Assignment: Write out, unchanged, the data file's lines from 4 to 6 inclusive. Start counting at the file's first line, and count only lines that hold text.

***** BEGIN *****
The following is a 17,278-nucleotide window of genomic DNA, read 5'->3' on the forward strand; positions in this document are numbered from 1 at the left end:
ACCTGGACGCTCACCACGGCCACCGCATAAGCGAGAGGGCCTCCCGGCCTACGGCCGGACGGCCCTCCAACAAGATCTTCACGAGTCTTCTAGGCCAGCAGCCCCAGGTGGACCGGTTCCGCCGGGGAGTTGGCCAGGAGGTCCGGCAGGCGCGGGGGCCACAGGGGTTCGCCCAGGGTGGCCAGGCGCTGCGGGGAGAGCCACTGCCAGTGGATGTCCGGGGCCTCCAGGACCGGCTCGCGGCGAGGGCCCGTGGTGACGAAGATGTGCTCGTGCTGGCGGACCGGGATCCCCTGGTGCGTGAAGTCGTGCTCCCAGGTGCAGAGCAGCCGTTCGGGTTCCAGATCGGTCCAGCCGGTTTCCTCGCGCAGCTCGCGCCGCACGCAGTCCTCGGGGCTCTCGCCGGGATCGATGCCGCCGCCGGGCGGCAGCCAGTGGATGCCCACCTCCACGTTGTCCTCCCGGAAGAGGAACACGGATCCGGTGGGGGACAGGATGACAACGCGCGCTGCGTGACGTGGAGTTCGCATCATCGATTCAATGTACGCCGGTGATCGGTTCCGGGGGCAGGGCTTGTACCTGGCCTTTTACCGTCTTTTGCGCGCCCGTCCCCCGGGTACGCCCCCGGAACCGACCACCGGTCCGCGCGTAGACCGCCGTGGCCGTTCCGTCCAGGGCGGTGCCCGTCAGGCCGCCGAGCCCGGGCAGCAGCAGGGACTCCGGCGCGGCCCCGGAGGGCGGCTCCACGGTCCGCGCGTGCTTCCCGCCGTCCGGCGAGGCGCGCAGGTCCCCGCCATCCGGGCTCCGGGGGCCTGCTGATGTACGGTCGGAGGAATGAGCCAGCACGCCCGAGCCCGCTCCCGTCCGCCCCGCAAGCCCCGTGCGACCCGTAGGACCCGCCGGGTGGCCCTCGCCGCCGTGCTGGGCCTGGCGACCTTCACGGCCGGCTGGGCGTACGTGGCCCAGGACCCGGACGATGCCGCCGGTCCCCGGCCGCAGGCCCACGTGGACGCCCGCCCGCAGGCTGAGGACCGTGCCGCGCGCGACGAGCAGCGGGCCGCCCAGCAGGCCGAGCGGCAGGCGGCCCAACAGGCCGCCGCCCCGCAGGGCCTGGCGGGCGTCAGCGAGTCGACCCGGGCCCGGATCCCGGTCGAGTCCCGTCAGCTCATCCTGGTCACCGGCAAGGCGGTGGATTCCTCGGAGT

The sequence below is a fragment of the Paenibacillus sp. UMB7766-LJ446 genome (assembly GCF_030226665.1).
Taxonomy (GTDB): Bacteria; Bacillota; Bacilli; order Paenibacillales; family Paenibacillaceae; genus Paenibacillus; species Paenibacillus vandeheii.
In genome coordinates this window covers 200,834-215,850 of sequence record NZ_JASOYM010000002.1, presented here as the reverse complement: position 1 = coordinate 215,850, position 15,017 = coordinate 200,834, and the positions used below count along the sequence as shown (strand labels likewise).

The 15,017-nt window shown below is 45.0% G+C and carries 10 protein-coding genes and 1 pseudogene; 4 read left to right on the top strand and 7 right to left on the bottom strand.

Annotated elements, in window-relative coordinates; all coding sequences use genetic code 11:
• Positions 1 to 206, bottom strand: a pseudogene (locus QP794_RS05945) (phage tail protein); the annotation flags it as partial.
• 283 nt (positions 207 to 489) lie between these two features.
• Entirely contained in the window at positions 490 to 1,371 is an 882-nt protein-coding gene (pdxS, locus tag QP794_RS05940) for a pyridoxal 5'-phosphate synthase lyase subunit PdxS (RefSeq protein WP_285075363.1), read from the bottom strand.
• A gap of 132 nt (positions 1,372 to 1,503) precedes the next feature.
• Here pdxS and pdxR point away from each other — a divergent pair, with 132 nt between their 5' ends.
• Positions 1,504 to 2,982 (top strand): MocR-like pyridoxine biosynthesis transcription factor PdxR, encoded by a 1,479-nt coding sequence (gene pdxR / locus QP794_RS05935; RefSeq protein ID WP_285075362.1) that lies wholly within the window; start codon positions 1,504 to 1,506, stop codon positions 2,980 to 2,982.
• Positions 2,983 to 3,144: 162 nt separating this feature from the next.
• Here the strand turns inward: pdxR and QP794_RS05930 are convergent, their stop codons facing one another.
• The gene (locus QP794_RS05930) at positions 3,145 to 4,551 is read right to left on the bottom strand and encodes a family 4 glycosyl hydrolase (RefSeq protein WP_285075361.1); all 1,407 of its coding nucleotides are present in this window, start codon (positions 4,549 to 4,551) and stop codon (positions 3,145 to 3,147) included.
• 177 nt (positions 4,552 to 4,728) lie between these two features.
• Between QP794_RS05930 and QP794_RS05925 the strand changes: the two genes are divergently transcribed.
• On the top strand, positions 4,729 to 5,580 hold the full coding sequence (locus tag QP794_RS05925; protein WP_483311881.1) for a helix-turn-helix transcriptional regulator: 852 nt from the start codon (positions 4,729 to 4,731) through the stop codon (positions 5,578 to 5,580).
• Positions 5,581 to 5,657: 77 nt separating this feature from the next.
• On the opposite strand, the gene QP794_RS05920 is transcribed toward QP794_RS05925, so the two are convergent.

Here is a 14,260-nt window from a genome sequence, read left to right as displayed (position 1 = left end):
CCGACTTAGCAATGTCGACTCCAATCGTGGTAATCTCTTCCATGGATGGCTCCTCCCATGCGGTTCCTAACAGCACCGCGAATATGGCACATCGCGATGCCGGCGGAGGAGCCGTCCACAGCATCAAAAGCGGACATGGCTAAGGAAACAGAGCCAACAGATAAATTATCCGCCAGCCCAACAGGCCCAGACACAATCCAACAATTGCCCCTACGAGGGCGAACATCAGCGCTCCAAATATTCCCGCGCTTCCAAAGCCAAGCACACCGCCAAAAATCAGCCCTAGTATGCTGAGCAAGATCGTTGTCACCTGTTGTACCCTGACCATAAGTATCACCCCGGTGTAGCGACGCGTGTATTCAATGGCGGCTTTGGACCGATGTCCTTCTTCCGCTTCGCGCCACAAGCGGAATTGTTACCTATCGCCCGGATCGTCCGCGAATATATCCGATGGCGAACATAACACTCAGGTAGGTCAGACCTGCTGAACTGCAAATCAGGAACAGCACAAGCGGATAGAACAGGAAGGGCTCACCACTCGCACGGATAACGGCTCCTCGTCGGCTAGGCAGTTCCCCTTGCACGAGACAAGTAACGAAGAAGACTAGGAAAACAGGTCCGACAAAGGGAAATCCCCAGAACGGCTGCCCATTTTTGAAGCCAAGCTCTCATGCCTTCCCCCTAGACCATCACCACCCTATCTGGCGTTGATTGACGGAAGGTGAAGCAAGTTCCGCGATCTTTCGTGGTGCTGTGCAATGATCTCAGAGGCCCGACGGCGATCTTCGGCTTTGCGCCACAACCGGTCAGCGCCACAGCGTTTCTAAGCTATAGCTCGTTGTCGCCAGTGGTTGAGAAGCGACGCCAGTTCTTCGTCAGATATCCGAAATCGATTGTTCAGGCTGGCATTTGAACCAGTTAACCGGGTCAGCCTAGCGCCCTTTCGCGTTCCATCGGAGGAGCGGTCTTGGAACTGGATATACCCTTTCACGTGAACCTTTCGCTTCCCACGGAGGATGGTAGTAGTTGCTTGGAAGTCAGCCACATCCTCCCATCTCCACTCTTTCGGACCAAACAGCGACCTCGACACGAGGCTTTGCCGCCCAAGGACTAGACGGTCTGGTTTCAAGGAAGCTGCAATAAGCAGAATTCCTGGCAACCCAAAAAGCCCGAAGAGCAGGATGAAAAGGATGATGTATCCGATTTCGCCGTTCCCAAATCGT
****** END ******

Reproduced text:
Taxonomy (GTDB): Bacteria; Bacillota; Bacilli; order Paenibacillales; family Paenibacillaceae; genus Paenibacillus; species Paenibacillus vandeheii.
In genome coordinates this window covers 200,834-215,850 of sequence record NZ_JASOYM010000002.1, presented here as the reverse complement: position 1 = coordinate 215,850, position 15,017 = coordinate 200,834, and the positions used below count along the sequence as shown (strand labels likewise).

The 15,017-nt window shown below is 45.0% G+C and carries 10 protein-coding genes and 1 pseudogene; 4 read left to right on the top strand and 7 right to left on the bottom strand.